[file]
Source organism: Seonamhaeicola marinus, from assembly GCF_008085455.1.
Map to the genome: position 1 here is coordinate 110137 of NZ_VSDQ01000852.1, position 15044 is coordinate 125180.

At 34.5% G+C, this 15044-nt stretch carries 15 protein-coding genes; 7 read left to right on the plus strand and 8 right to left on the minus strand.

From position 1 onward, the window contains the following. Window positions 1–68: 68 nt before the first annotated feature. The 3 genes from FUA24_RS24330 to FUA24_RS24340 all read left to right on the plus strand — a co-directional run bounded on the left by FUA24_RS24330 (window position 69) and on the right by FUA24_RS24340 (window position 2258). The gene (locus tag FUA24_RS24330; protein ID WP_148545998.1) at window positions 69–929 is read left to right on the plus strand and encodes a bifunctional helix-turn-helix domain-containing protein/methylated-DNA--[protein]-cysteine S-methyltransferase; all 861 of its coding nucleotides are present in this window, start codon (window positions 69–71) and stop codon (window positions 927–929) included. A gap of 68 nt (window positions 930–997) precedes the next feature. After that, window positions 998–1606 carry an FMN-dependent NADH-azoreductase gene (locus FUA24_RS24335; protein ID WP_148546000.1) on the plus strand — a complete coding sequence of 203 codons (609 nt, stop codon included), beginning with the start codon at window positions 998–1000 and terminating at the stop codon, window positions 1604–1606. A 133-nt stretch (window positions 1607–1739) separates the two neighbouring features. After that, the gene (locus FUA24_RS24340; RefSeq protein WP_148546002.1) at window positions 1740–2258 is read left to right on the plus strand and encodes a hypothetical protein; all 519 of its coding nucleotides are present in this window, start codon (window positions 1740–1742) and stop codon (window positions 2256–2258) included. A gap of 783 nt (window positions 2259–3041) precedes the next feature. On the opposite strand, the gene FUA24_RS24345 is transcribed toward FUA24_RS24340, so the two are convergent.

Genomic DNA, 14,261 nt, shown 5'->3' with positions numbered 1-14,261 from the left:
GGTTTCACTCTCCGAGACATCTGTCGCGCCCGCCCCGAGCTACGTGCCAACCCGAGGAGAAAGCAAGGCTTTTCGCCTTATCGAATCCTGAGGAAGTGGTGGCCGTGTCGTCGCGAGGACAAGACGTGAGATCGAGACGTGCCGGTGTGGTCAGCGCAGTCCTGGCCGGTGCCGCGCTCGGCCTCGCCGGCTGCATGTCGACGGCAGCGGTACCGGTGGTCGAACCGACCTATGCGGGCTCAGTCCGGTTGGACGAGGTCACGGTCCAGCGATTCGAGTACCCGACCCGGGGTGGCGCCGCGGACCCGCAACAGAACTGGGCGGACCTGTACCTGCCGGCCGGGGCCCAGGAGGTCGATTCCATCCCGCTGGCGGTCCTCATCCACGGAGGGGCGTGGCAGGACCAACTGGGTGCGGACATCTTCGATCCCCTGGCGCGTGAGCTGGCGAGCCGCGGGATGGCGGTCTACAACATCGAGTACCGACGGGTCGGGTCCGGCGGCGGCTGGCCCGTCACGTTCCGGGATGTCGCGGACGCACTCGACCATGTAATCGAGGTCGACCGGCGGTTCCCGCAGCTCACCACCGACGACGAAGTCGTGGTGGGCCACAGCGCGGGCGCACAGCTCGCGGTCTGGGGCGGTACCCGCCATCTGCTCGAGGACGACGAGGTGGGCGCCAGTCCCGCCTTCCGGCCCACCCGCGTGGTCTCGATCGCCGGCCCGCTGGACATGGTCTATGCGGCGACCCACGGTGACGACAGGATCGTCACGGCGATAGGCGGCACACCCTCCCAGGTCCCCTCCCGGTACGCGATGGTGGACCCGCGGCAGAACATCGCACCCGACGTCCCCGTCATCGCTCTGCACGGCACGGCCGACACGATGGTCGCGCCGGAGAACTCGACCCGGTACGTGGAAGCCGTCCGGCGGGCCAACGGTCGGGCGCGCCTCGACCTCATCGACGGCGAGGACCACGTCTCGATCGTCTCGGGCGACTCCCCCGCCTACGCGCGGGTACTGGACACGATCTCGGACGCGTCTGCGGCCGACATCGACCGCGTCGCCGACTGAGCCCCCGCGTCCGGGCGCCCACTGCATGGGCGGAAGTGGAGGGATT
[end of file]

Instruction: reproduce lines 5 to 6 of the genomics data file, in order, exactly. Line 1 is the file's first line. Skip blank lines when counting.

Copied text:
Genomic DNA, 14,261 nt, shown 5'->3' with positions numbered 1-14,261 from the left:
GGTTTCACTCTCCGAGACATCTGTCGCGCCCGCCCCGAGCTACGTGCCAACCCGAGGAGAAAGCAAGGCTTTTCGCCTTATCGAATCCTGAGGAAGTGGTGGCCGTGTCGTCGCGAGGACAAGACGTGAGATCGAGACGTGCCGGTGTGGTCAGCGCAGTCCTGGCCGGTGCCGCGCTCGGCCTCGCCGGCTGCATGTCGACGGCAGCGGTACCGGTGGTCGAACCGACCTATGCGGGCTCAGTCCGGTTGGACGAGGTCACGGTCCAGCGATTCGAGTACCCGACCCGGGGTGGCGCCGCGGACCCGCAACAGAACTGGGCGGACCTGTACCTGCCGGCCGGGGCCCAGGAGGTCGATTCCATCCCGCTGGCGGTCCTCATCCACGGAGGGGCGTGGCAGGACCAACTGGGTGCGGACATCTTCGATCCCCTGGCGCGTGAGCTGGCGAGCCGCGGGATGGCGGTCTACAACATCGAGTACCGACGGGTCGGGTCCGGCGGCGGCTGGCCCGTCACGTTCCGGGATGTCGCGGACGCACTCGACCATGTAATCGAGGTCGACCGGCGGTTCCCGCAGCTCACCACCGACGACGAAGTCGTGGTGGGCCACAGCGCGGGCGCACAGCTCGCGGTCTGGGGCGGTACCCGCCATCTGCTCGAGGACGACGAGGTGGGCGCCAGTCCCGCCTTCCGGCCCACCCGCGTGGTCTCGATCGCCGGCCCGCTGGACATGGTCTATGCGGCGACCCACGGTGACGACAGGATCGTCACGGCGATAGGCGGCACACCCTCCCAGGTCCCCTCCCGGTACGCGATGGTGGACCCGCGGCAGAACATCGCACCCGACGTCCCCGTCATCGCTCTGCACGGCACGGCCGACACGATGGTCGCGCCGGAGAACTCGACCCGGTACGTGGAAGCCGTCCGGCGGGCCAACGGTCGGGCGCGCCTCGACCTCATCGACGGCGAGGACCACGTCTCGATCGTCTCGGGCGACTCCCCCGCCTACGCGCGGGTACTGGACACGATCTCGGACGCGTCTGCGGCCGACATCGACCGCGTCGCCGACTGAGCCCCCGCGTCCGGGCGCCCACTGCATGGGCGGAAGTGGAGGGATT